A lady-in-waiting is a female attendant to a royal or noblewoman. Historically, the role was filled by unmarried noblewomen, usually from the upper classes, who were expected to serve the queen or princess in a variety of ways. This could include anything from accompanying her on trips, helping her dress, and attending her at court.
The role of a lady-in-waiting is an honorary one, and is not typically paid. This was the case for Lady Hussey, who served Queen Elizabeth I in the 16th century. Lady Hussey was not given a salary for her service, instead serving the Queen out of loyalty.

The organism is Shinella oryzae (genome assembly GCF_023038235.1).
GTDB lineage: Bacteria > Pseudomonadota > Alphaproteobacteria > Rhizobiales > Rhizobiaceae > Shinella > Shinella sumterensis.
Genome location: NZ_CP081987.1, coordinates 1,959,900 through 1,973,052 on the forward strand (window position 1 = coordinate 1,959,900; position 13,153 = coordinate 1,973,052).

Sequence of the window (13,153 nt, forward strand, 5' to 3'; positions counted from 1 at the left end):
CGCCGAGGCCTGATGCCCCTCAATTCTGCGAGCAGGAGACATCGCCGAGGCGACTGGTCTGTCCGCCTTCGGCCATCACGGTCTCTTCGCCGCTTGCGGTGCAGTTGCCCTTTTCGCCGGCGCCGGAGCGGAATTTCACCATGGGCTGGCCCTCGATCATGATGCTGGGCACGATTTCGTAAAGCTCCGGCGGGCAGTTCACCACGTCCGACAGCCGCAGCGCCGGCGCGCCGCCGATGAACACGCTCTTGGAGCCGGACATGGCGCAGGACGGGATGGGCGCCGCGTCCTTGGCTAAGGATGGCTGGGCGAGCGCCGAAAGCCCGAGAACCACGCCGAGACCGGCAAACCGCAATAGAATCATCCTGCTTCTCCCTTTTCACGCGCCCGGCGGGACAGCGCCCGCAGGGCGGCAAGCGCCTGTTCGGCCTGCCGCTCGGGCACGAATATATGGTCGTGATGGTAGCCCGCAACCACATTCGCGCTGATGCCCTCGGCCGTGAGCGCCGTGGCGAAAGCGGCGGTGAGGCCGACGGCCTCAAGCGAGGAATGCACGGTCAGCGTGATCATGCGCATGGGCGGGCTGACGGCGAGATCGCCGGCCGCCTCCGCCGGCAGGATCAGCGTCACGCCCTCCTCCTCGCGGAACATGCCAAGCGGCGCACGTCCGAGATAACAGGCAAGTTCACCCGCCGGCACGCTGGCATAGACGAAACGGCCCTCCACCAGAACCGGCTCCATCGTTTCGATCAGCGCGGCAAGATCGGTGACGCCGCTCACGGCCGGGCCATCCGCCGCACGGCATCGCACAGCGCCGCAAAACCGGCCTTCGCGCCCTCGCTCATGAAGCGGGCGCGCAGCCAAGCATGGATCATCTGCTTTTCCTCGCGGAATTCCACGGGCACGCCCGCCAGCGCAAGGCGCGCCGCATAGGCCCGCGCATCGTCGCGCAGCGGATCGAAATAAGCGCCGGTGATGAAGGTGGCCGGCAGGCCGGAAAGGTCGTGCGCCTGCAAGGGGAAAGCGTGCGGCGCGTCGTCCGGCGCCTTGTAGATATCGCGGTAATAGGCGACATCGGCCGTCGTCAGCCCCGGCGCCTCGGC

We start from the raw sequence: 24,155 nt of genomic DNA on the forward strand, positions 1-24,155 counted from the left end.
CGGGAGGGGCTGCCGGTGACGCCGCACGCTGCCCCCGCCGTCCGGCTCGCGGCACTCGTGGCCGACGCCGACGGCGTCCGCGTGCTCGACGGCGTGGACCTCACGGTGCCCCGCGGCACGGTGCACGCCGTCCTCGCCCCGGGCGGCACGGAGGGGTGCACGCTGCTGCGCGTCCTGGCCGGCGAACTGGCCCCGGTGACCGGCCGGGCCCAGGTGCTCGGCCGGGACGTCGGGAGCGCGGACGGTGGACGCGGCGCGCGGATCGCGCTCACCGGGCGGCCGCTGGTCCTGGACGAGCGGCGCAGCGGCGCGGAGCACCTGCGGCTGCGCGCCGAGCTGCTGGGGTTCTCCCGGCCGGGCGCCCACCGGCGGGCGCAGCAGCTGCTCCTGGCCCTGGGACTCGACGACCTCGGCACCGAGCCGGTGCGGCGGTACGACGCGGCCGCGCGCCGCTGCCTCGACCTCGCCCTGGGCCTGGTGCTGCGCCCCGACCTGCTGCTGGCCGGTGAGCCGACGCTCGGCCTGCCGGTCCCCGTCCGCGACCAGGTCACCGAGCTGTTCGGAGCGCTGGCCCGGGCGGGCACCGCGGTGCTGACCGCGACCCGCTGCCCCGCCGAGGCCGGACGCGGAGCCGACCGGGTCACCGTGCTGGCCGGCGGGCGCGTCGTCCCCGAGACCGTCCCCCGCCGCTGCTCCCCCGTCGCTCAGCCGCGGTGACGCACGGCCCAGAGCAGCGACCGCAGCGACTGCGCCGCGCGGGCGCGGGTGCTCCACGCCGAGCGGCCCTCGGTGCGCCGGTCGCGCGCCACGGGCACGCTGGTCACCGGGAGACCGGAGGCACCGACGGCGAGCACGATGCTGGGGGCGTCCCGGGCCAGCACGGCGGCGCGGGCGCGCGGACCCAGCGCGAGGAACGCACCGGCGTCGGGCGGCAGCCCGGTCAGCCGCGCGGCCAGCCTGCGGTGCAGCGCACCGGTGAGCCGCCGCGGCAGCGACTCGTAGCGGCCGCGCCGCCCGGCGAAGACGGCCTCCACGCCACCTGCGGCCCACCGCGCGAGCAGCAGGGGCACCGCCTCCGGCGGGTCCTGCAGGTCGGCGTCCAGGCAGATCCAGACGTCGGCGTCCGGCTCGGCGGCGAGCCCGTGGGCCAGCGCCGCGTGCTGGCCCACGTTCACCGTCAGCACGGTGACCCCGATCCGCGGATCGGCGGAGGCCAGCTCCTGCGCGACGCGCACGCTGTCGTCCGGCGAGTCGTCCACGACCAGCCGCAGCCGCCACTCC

Today, the role of a lady-in-waiting is still largely an honorary one, and is not typically paid. However, some modern-day ladies-in-waiting may receive a stipend or other forms of compensation for their service.
In addition to a salary, a lady-in-waiting may receive other benefits such as free housing, travel expenses, and access to the royal court. These benefits vary depending on the country and the individual lady-in-waiting.
The role of a lady-in-waiting is an important one, and requires a great deal of dedication and loyalty. While the role is not typically paid, it is still a highly sought-after position, and those who serve in it are highly respected.